UKWIMI, Zambia -- Ailedi Zulu lives in the village of Ukwimi in southeastern Zambia. She is on her own since her husband and children have all died as a result of HIV/AIDS. Ailedi has sole responsibility for her seven grandchildren. Her fight for survival is a hard one.
"I am old and I don't have much strength any more," Ailedi says, looking with concern at her grandchildren that leap about around her on the grass mat. The children are tired, dirty and hungry. They do not have enough strength to play or do any mischief like other children but mostly sit around with apathy, watching their grandmother.
"My children all died as a result of HIV/AIDS last month. They had been ill for quite a long time. I have tried to supply food to the family this last year. But my strength is not enough both for looking for food in the woods and for looking after the children".
Ailedi tells how she often has to go out at dawn to look for toxic roots or beans, which she then boils in order to make them edible. Sometimes it can take up to 20 hours before the water comes clear - a sign that the beans have become edible.
"Finding food gets worse day by day. We are so many looking for food so we have to go further and further away every day". In this little village people do, however, try to help one another; they share the food that they can find.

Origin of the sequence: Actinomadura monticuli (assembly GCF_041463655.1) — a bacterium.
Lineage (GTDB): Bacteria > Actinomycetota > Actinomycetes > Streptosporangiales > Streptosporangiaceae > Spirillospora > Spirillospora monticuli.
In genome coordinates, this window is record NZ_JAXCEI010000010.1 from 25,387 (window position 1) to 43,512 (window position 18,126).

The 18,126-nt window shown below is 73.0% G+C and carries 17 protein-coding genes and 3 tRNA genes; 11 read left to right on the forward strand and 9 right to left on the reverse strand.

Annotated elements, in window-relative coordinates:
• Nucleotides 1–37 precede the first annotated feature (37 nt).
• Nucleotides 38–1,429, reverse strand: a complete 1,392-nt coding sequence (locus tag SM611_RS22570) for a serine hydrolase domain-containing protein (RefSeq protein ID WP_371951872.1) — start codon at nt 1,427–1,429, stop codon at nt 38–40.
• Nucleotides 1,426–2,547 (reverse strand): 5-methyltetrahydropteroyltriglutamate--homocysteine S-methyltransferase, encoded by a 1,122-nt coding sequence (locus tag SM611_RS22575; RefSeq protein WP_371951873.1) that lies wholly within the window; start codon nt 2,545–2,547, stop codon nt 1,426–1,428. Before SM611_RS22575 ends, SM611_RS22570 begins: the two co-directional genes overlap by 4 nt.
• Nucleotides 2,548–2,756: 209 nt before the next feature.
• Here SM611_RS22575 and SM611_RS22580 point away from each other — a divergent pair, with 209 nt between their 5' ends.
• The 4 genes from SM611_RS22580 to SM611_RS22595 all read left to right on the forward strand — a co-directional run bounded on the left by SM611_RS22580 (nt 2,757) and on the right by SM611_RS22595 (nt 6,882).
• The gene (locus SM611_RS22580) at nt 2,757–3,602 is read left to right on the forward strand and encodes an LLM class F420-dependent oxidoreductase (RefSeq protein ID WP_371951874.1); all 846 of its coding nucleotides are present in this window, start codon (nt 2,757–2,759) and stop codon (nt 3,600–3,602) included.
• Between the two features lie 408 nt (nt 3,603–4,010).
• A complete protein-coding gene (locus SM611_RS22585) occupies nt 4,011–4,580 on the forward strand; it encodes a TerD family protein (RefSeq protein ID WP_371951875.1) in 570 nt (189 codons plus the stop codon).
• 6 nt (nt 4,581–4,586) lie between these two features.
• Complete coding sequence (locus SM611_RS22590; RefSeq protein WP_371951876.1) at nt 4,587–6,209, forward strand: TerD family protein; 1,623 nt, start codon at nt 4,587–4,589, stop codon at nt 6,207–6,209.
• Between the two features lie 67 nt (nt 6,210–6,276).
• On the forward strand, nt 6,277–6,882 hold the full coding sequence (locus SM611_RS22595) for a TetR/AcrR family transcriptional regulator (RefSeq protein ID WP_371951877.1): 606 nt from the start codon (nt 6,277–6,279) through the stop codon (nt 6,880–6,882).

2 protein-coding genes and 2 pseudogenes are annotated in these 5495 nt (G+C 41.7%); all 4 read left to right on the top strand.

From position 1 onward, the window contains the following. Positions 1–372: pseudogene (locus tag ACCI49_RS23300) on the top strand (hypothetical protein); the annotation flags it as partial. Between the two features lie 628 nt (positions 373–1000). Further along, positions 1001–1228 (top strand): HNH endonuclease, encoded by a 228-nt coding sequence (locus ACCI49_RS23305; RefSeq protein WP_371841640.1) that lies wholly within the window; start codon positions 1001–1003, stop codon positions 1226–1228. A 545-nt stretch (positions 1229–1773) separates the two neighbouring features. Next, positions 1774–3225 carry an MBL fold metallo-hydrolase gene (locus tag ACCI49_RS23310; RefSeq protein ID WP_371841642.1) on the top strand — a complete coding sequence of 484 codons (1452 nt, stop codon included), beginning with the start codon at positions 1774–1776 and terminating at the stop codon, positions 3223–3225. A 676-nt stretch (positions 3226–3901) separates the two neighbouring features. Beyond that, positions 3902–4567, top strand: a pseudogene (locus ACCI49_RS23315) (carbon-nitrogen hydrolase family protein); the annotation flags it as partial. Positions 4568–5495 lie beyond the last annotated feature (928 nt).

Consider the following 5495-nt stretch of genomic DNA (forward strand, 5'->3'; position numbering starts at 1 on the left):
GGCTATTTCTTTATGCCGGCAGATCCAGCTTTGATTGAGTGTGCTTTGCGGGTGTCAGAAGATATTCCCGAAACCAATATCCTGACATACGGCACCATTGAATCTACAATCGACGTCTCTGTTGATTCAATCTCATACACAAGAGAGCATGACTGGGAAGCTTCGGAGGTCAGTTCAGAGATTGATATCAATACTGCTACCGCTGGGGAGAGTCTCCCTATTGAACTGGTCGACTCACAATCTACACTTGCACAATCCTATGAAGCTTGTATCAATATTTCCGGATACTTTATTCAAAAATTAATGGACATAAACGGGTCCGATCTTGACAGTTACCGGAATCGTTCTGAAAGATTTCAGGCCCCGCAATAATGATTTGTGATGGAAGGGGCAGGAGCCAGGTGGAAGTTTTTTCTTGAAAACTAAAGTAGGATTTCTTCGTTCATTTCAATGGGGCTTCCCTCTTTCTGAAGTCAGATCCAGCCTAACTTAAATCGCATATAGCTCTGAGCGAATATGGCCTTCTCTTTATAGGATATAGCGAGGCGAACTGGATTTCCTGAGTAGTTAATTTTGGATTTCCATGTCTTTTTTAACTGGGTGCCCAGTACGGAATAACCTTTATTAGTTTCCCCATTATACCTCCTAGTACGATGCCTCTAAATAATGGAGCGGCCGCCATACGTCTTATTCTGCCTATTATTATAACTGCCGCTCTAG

About 30 people live in the village. "We share the food with one another, but sometimes there is just not sufficient food. Today we have not eaten anything at all because we have not found any food," Ailedi says, drinking a mouthful of water to stay her hunger.
There is water in the well just over two kilometers away from this little village. It is part of the daily routine for a couple of the older children to go and fetch water in the morning.
"I feel so bitter because we cannot get any help. We have heard on the radio that there is genetically modified corn in the storehouses. And we starve. We have nothing at all to eat and all we can find is toxic roots and beans," Ailedi says.
"The corn is at least edible. Of course we have heard that there are certain risks, but for us the choice is an easy one. We would rather eat that than starve to death". Ailedi says that she has heard how several people have died of starvation in the neighbouring villages.
She takes a dark view of the future, her own future and that of her grandchildren. "The harvest has failed for two years running," she says.
"At the moment there is nobody who has the strength to grow anything, so we cannot put any hope in the next harvest, which would have come by next March. All we can do is to continue to look for roots and beans".
Soon the rainy season will begin in Zambia, and that will make it even more difficult for these families to find anything edible. Even so, Ailedi does see some glimmer of light as she ends our conversation with these words:
"You have come and listened to our story. Maybe someone can help us to find some food".
About 2,4 million people out of the population of just over 10 million suffer from famine in Zambia. The figure is expected to increase because the harvest has failed for the last two years. Now there is a lack of grain across the country, so there is very little hope of a good harvest in March next year.
By Marianne Edjerstan